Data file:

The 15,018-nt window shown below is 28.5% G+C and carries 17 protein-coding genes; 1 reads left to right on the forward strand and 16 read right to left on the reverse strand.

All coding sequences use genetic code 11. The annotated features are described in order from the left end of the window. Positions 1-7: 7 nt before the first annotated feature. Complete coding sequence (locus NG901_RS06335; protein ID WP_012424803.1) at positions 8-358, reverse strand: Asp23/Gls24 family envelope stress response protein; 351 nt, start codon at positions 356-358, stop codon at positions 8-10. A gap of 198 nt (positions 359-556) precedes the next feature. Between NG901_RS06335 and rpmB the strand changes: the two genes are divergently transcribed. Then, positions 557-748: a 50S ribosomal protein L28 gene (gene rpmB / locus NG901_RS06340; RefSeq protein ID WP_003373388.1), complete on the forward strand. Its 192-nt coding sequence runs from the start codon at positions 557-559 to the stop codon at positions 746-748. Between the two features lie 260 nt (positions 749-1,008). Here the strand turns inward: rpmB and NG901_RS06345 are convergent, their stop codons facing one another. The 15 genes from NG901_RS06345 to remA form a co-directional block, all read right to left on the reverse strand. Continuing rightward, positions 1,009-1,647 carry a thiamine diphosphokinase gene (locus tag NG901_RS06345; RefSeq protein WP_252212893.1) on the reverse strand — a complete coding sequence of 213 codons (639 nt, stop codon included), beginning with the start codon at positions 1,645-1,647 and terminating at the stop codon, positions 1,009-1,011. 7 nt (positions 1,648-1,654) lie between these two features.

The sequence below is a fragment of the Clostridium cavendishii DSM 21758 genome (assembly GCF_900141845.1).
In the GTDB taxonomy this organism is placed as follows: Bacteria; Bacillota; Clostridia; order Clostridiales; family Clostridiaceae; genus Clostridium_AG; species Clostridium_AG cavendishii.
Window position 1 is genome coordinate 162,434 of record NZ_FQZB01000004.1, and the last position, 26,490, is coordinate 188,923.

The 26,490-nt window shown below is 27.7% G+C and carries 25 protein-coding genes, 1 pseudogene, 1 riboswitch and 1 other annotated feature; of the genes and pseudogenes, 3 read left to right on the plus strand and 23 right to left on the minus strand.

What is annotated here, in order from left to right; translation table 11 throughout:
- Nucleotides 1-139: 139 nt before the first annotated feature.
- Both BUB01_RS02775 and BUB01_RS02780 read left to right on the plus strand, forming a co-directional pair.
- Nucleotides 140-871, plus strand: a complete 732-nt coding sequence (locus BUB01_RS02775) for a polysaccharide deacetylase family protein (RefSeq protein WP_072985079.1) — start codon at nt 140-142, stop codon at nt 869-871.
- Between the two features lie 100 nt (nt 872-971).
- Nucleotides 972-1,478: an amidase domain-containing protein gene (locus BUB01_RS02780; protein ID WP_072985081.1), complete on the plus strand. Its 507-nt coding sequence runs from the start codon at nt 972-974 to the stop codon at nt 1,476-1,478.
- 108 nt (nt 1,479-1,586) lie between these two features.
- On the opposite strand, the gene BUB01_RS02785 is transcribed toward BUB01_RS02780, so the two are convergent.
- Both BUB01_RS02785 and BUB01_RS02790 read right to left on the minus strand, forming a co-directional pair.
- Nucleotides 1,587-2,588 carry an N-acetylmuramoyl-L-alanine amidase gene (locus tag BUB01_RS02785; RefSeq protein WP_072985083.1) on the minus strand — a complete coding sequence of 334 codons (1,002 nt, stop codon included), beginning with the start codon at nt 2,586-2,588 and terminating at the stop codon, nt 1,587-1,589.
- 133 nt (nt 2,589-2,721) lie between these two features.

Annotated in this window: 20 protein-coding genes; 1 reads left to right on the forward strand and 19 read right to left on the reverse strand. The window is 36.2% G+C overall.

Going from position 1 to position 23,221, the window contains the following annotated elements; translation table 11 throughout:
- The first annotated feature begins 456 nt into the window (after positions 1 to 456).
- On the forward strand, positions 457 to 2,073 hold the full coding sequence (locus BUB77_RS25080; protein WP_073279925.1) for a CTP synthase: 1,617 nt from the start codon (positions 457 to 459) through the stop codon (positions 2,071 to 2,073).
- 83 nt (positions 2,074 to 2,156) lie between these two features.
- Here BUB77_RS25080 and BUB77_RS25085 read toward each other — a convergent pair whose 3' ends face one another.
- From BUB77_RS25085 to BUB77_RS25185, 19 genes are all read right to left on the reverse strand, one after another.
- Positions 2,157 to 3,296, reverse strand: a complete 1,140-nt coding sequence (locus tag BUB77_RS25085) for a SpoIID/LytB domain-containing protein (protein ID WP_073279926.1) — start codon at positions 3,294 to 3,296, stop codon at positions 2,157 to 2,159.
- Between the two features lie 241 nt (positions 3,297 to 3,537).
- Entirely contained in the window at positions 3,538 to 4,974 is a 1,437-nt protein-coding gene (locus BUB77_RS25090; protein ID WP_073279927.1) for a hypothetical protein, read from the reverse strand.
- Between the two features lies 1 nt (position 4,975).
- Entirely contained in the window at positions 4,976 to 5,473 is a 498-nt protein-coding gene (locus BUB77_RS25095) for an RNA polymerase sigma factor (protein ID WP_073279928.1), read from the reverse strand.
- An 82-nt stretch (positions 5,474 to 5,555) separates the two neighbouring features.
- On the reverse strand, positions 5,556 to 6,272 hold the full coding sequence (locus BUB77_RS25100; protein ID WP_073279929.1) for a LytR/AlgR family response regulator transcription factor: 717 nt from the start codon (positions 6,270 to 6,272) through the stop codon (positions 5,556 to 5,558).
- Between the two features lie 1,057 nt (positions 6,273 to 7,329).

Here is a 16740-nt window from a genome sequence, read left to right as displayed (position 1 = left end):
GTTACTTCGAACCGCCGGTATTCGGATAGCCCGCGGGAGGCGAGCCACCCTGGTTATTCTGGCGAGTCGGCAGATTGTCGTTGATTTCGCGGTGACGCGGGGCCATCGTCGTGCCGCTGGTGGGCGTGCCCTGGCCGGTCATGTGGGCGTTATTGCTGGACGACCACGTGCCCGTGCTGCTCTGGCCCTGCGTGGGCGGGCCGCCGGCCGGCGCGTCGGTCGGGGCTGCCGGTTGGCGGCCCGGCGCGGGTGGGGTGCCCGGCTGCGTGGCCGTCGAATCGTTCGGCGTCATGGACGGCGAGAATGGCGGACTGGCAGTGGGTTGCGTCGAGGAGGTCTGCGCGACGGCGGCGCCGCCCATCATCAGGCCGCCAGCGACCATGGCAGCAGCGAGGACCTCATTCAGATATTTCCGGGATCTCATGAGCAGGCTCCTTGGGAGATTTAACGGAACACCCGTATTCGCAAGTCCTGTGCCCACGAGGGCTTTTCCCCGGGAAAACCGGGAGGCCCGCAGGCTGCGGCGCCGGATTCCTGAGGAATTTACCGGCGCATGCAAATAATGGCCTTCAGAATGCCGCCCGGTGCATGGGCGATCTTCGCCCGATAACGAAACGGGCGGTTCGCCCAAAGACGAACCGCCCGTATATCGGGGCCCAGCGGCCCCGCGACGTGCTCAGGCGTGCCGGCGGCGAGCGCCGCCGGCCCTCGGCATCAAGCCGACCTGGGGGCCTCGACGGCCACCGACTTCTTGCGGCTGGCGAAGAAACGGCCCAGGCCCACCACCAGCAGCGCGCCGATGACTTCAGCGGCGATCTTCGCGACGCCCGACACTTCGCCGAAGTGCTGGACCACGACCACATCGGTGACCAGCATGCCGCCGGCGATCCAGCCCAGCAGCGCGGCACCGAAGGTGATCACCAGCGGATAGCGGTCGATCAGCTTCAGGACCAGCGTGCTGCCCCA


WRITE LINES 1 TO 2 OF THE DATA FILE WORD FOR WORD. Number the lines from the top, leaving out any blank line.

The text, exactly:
The 15,018-nt window shown below is 28.5% G+C and carries 17 protein-coding genes; 1 reads left to right on the forward strand and 16 read right to left on the reverse strand.

All coding sequences use genetic code 11. The annotated features are described in order from the left end of the window. Positions 1-7: 7 nt before the first annotated feature. Complete coding sequence (locus NG901_RS06335; protein ID WP_012424803.1) at positions 8-358, reverse strand: Asp23/Gls24 family envelope stress response protein; 351 nt, start codon at positions 356-358, stop codon at positions 8-10. A gap of 198 nt (positions 359-556) precedes the next feature. Between NG901_RS06335 and rpmB the strand changes: the two genes are divergently transcribed. Then, positions 557-748: a 50S ribosomal protein L28 gene (gene rpmB / locus NG901_RS06340; RefSeq protein ID WP_003373388.1), complete on the forward strand. Its 192-nt coding sequence runs from the start codon at positions 557-559 to the stop codon at positions 746-748. Between the two features lie 260 nt (positions 749-1,008). Here the strand turns inward: rpmB and NG901_RS06345 are convergent, their stop codons facing one another. The 15 genes from NG901_RS06345 to remA form a co-directional block, all read right to left on the reverse strand. Continuing rightward, positions 1,009-1,647 carry a thiamine diphosphokinase gene (locus tag NG901_RS06345; RefSeq protein WP_252212893.1) on the reverse strand — a complete coding sequence of 213 codons (639 nt, stop codon included), beginning with the start codon at positions 1,645-1,647 and terminating at the stop codon, positions 1,009-1,011. 7 nt (positions 1,648-1,654) lie between these two features.